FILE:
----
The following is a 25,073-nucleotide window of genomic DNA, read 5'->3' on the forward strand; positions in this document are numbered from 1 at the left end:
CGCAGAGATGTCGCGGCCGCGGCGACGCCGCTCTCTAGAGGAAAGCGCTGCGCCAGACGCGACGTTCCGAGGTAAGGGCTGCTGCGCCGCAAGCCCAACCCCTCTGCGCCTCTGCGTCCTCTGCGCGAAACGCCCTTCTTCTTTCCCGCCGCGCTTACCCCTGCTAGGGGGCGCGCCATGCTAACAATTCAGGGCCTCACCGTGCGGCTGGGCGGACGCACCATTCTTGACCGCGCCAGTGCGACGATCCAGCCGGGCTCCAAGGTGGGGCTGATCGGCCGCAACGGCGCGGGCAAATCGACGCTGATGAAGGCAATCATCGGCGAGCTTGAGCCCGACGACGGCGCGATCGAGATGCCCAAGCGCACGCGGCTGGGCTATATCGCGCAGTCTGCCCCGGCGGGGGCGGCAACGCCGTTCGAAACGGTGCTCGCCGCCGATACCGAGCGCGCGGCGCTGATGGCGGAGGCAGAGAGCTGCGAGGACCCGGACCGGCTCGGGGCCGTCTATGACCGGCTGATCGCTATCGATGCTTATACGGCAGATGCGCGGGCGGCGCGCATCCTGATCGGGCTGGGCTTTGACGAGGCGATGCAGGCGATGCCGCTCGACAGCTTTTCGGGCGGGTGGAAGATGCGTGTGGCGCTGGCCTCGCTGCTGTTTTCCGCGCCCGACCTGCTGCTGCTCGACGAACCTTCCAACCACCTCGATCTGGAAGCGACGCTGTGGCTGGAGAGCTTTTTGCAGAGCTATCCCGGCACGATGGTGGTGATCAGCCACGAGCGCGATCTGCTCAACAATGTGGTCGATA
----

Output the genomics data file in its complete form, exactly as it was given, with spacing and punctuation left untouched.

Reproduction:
The following is a 25,073-nucleotide window of genomic DNA, read 5'->3' on the forward strand; positions in this document are numbered from 1 at the left end:
CGCAGAGATGTCGCGGCCGCGGCGACGCCGCTCTCTAGAGGAAAGCGCTGCGCCAGACGCGACGTTCCGAGGTAAGGGCTGCTGCGCCGCAAGCCCAACCCCTCTGCGCCTCTGCGTCCTCTGCGCGAAACGCCCTTCTTCTTTCCCGCCGCGCTTACCCCTGCTAGGGGGCGCGCCATGCTAACAATTCAGGGCCTCACCGTGCGGCTGGGCGGACGCACCATTCTTGACCGCGCCAGTGCGACGATCCAGCCGGGCTCCAAGGTGGGGCTGATCGGCCGCAACGGCGCGGGCAAATCGACGCTGATGAAGGCAATCATCGGCGAGCTTGAGCCCGACGACGGCGCGATCGAGATGCCCAAGCGCACGCGGCTGGGCTATATCGCGCAGTCTGCCCCGGCGGGGGCGGCAACGCCGTTCGAAACGGTGCTCGCCGCCGATACCGAGCGCGCGGCGCTGATGGCGGAGGCAGAGAGCTGCGAGGACCCGGACCGGCTCGGGGCCGTCTATGACCGGCTGATCGCTATCGATGCTTATACGGCAGATGCGCGGGCGGCGCGCATCCTGATCGGGCTGGGCTTTGACGAGGCGATGCAGGCGATGCCGCTCGACAGCTTTTCGGGCGGGTGGAAGATGCGTGTGGCGCTGGCCTCGCTGCTGTTTTCCGCGCCCGACCTGCTGCTGCTCGACGAACCTTCCAACCACCTCGATCTGGAAGCGACGCTGTGGCTGGAGAGCTTTTTGCAGAGCTATCCCGGCACGATGGTGGTGATCAGCCACGAGCGCGATCTGCTCAACAATGTGGTCGATA